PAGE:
In some sense, this latest panic is the culmination of a century of anguished, ecstatic anticipation of the end. It’s a synthesis of both strains of anxiety that have led to prior outbreaks of this specific dread: the fear of collectivism and government overreach, and the fear of new technology. Vaccination, after all, is a fundamentally collective endeavor: while it is protective of individuals, it works best when employed en masse. Moreover, vaccine mandates are a top-down proposition (they dictate what jobs you can have in certain sectors, and, therefore, without too much contortion, what you can buy and sell). The faithful who object echo the Christian Cold Warriors of the past, with their fears of totalitarian excess.

Who Was the Falling Man from 9/11? – Esquire
Diesen Text hatte ich jetzt einen Monat lang offen und schien nie in der richtigen Verfassung ihn zu lesen. Sehr tragisch.

They began jumping not long after the first plane hit the North Tower, not long after the fire started. They kept jumping until the tower fell. They jumped through windows already broken and then, later, through windows they broke themselves. They jumped to escape the smoke and the fire; they jumped when the ceilings fell and the floors collapsed; they jumped just to breathe once more before they died. They jumped continually, from all four sides of the building, and from all floors above and around the building’s fatal wound. They jumped from the offices of Marsh & McLennan, the insurance company; from the offices of Cantor Fitzgerald, the bond-trading company; from Windows on the World, the restaurant on the 106th and 107th floors—the top. For more than an hour and a half, they streamed from the building, one after another, consecutively rather than en masse, as if each individual required the sight of another individual jumping before mustering the courage to jump himself or herself. One photograph, taken at a distance, shows people jumping in perfect sequence, like parachutists, forming an arc composed of three plummeting people, evenly spaced. Indeed, there were reports that some tried parachuting, before the force generated by their fall ripped the drapes, the tablecloths, the desperately gathered fabric, from their hands. They were all, obviously, very much alive on their way down, and their way down lasted an approximate count of ten seconds. They were all, obviously, not just killed when they landed but destroyed, in body though not, one prays, in soul.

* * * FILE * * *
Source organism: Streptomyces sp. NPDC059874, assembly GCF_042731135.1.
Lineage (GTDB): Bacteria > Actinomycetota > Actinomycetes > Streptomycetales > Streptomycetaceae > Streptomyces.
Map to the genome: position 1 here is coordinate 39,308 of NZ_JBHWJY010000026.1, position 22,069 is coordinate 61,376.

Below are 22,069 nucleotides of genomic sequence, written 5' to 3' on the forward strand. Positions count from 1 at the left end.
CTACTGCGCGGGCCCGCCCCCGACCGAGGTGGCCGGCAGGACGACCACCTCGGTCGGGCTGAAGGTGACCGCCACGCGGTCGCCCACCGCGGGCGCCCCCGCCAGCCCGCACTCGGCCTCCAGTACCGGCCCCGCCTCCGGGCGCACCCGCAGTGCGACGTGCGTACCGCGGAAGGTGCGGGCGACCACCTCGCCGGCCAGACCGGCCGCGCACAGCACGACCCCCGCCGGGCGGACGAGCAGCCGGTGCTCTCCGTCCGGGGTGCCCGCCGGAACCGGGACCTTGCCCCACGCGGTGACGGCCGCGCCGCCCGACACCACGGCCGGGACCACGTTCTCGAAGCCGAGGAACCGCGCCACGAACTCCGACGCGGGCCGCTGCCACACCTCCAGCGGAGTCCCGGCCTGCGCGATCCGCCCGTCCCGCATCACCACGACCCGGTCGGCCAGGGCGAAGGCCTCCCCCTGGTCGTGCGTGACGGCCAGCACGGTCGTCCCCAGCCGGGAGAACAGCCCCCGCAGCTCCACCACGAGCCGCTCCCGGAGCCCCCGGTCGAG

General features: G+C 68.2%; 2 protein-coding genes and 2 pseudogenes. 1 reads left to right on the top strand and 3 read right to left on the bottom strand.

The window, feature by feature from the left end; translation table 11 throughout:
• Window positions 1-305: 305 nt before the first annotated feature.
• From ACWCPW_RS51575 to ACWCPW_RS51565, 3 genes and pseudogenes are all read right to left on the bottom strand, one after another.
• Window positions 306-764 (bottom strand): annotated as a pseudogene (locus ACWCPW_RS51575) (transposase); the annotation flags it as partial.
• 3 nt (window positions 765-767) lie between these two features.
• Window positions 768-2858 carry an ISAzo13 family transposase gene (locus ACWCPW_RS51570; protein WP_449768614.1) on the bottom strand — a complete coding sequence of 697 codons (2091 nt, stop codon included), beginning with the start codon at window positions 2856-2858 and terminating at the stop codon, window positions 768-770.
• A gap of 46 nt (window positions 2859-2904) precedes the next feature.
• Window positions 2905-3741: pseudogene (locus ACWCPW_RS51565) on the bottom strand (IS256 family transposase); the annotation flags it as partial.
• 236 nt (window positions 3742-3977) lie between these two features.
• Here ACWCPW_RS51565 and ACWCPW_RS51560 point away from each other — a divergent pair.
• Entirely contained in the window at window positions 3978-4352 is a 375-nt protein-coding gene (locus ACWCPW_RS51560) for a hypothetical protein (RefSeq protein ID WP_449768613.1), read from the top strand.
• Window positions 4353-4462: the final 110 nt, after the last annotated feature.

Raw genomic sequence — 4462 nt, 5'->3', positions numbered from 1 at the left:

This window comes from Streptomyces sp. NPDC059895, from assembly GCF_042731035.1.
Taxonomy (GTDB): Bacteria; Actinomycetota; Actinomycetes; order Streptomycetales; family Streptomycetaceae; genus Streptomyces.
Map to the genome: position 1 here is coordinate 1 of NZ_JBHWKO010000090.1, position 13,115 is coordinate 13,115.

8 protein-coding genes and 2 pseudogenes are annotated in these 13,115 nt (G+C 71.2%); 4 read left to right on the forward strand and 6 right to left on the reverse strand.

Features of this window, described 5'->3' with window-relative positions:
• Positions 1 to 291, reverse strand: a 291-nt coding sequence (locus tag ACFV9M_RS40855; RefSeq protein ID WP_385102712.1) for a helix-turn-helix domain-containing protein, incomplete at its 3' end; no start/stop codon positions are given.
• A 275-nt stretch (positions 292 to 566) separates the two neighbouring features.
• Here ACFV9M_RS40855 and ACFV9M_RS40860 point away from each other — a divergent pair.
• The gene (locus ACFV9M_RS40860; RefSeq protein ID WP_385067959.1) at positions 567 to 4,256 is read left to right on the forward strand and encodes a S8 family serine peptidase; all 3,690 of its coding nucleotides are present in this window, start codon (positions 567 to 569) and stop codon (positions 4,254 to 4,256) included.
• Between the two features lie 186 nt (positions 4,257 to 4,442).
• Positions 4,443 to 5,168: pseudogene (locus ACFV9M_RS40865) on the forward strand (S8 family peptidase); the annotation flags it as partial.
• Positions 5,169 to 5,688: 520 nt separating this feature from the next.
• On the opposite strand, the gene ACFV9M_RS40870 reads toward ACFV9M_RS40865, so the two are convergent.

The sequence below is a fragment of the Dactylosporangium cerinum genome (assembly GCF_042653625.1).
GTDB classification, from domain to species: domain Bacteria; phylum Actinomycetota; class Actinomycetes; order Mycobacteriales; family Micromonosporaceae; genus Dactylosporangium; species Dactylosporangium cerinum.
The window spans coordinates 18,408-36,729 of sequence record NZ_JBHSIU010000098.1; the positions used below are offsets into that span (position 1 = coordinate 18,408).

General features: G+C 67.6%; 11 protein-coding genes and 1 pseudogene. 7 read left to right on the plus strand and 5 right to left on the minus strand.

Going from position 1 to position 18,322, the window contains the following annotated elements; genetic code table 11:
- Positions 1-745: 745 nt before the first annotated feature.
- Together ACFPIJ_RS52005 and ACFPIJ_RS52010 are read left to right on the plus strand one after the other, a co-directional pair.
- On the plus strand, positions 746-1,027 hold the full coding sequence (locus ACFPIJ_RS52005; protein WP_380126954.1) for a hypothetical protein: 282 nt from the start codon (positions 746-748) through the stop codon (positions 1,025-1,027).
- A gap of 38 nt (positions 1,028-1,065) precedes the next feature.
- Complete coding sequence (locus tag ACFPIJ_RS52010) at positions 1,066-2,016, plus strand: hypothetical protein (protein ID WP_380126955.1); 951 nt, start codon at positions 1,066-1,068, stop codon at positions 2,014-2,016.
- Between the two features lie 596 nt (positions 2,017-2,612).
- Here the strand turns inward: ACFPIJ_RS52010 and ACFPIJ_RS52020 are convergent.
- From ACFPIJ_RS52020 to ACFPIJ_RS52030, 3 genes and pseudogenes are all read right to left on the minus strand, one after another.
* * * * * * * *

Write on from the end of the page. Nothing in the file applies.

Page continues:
Is Taiwan Next? – The New York Times
Geopolitischer Longread.

The R.O.C. is typically referred to internationally as Taiwan; it is by and large not recognized as a country and is instead referred to by many media organizations, including this one, as a “self-governing democracy.” But the archipelago, of which Taiwan is the biggest island, has a Constitution, a president and a Legislature. Its citizens have voted for their representatives in free and fair elections since 1992, the year before Nancy was born. They serve in their own armed forces and carry a green Republic of China passport when they travel, though in 2003, after they complained they were being confused with Communist China, the government changed the passport to say both “Republic of China” and “Taiwan.”

Verheerende Zellen – gehoertgebloggt
Österreich… (Der Text stammt von *vor* dem Rücktritt).